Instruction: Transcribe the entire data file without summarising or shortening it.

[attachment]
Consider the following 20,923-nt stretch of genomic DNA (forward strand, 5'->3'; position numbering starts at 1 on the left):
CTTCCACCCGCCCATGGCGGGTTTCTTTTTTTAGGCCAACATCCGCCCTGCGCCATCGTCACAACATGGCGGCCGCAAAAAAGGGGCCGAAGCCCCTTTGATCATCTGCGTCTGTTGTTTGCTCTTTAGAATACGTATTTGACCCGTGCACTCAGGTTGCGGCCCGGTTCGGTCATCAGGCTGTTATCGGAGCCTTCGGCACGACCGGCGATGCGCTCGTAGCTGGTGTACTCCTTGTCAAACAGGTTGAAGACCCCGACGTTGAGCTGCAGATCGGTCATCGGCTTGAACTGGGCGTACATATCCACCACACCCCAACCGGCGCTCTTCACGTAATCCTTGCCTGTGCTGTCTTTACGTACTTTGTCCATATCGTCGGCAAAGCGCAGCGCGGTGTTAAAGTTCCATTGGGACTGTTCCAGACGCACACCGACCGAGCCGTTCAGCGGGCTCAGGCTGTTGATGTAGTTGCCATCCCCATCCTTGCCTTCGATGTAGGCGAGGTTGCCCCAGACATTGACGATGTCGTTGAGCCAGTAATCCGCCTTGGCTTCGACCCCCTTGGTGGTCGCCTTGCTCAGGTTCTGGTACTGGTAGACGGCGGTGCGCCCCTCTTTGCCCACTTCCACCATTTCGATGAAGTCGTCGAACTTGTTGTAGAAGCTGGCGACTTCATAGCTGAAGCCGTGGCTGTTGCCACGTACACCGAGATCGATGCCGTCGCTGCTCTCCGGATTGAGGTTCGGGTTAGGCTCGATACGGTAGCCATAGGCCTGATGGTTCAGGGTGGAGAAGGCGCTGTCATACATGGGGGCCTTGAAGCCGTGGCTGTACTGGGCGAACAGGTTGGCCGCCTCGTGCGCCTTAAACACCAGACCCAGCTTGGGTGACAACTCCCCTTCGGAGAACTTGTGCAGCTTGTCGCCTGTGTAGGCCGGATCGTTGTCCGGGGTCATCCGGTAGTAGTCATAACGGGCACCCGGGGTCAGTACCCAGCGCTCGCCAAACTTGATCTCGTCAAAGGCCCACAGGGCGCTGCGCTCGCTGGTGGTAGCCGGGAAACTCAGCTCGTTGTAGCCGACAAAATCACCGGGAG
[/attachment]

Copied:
Consider the following 20,923-nt stretch of genomic DNA (forward strand, 5'->3'; position numbering starts at 1 on the left):
CTTCCACCCGCCCATGGCGGGTTTCTTTTTTTAGGCCAACATCCGCCCTGCGCCATCGTCACAACATGGCGGCCGCAAAAAAGGGGCCGAAGCCCCTTTGATCATCTGCGTCTGTTGTTTGCTCTTTAGAATACGTATTTGACCCGTGCACTCAGGTTGCGGCCCGGTTCGGTCATCAGGCTGTTATCGGAGCCTTCGGCACGACCGGCGATGCGCTCGTAGCTGGTGTACTCCTTGTCAAACAGGTTGAAGACCCCGACGTTGAGCTGCAGATCGGTCATCGGCTTGAACTGGGCGTACATATCCACCACACCCCAACCGGCGCTCTTCACGTAATCCTTGCCTGTGCTGTCTTTACGTACTTTGTCCATATCGTCGGCAAAGCGCAGCGCGGTGTTAAAGTTCCATTGGGACTGTTCCAGACGCACACCGACCGAGCCGTTCAGCGGGCTCAGGCTGTTGATGTAGTTGCCATCCCCATCCTTGCCTTCGATGTAGGCGAGGTTGCCCCAGACATTGACGATGTCGTTGAGCCAGTAATCCGCCTTGGCTTCGACCCCCTTGGTGGTCGCCTTGCTCAGGTTCTGGTACTGGTAGACGGCGGTGCGCCCCTCTTTGCCCACTTCCACCATTTCGATGAAGTCGTCGAACTTGTTGTAGAAGCTGGCGACTTCATAGCTGAAGCCGTGGCTGTTGCCACGTACACCGAGATCGATGCCGTCGCTGCTCTCCGGATTGAGGTTCGGGTTAGGCTCGATACGGTAGCCATAGGCCTGATGGTTCAGGGTGGAGAAGGCGCTGTCATACATGGGGGCCTTGAAGCCGTGGCTGTACTGGGCGAACAGGTTGGCCGCCTCGTGCGCCTTAAACACCAGACCCAGCTTGGGTGACAACTCCCCTTCGGAGAACTTGTGCAGCTTGTCGCCTGTGTAGGCCGGATCGTTGTCCGGGGTCATCCGGTAGTAGTCATAACGGGCACCCGGGGTCAGTACCCAGCGCTCGCCAAACTTGATCTCGTCAAAGGCCCACAGGGCGCTGCGCTCGCTGGTGGTAGCCGGGAAACTCAGCTCGTTGTAGCCGACAAAATCACCGGGAG